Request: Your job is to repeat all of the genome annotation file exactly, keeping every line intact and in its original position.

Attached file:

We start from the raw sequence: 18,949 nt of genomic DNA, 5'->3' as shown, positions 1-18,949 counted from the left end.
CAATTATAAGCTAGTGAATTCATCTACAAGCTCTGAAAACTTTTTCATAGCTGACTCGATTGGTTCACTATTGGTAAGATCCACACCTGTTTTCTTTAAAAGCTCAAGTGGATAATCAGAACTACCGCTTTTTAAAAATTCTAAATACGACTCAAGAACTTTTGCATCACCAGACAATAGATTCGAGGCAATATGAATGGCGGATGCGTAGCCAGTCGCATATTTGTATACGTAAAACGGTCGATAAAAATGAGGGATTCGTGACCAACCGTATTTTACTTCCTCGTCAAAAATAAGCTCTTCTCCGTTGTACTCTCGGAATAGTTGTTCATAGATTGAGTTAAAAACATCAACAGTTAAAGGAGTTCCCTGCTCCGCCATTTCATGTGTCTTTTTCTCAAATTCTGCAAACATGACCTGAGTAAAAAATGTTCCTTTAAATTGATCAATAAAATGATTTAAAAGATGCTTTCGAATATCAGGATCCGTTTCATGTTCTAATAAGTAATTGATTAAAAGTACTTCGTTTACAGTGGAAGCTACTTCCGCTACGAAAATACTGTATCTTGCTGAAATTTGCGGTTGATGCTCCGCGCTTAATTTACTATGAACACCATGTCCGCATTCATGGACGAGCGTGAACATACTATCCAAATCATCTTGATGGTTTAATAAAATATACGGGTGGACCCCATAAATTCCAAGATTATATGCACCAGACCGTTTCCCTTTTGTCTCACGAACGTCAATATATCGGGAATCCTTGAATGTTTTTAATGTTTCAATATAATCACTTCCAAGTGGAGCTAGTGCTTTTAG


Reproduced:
We start from the raw sequence: 18,949 nt of genomic DNA, 5'->3' as shown, positions 1-18,949 counted from the left end.
CAATTATAAGCTAGTGAATTCATCTACAAGCTCTGAAAACTTTTTCATAGCTGACTCGATTGGTTCACTATTGGTAAGATCCACACCTGTTTTCTTTAAAAGCTCAAGTGGATAATCAGAACTACCGCTTTTTAAAAATTCTAAATACGACTCAAGAACTTTTGCATCACCAGACAATAGATTCGAGGCAATATGAATGGCGGATGCGTAGCCAGTCGCATATTTGTATACGTAAAACGGTCGATAAAAATGAGGGATTCGTGACCAACCGTATTTTACTTCCTCGTCAAAAATAAGCTCTTCTCCGTTGTACTCTCGGAATAGTTGTTCATAGATTGAGTTAAAAACATCAACAGTTAAAGGAGTTCCCTGCTCCGCCATTTCATGTGTCTTTTTCTCAAATTCTGCAAACATGACCTGAGTAAAAAATGTTCCTTTAAATTGATCAATAAAATGATTTAAAAGATGCTTTCGAATATCAGGATCCGTTTCATGTTCTAATAAGTAATTGATTAAAAGTACTTCGTTTACAGTGGAAGCTACTTCCGCTACGAAAATACTGTATCTTGCTGAAATTTGCGGTTGATGCTCCGCGCTTAATTTACTATGAACACCATGTCCGCATTCATGGACGAGCGTGAACATACTATCCAAATCATCTTGATGGTTTAATAAAATATACGGGTGGACCCCATAAATTCCAAGATTATATGCACCAGACCGTTTCCCTTTTGTCTCACGAACGTCAATATATCGGGAATCCTTGAATGTTTTTAATGTTTCAATATAATCACTTCCAAGTGGAGCTAGTGCTTTTAG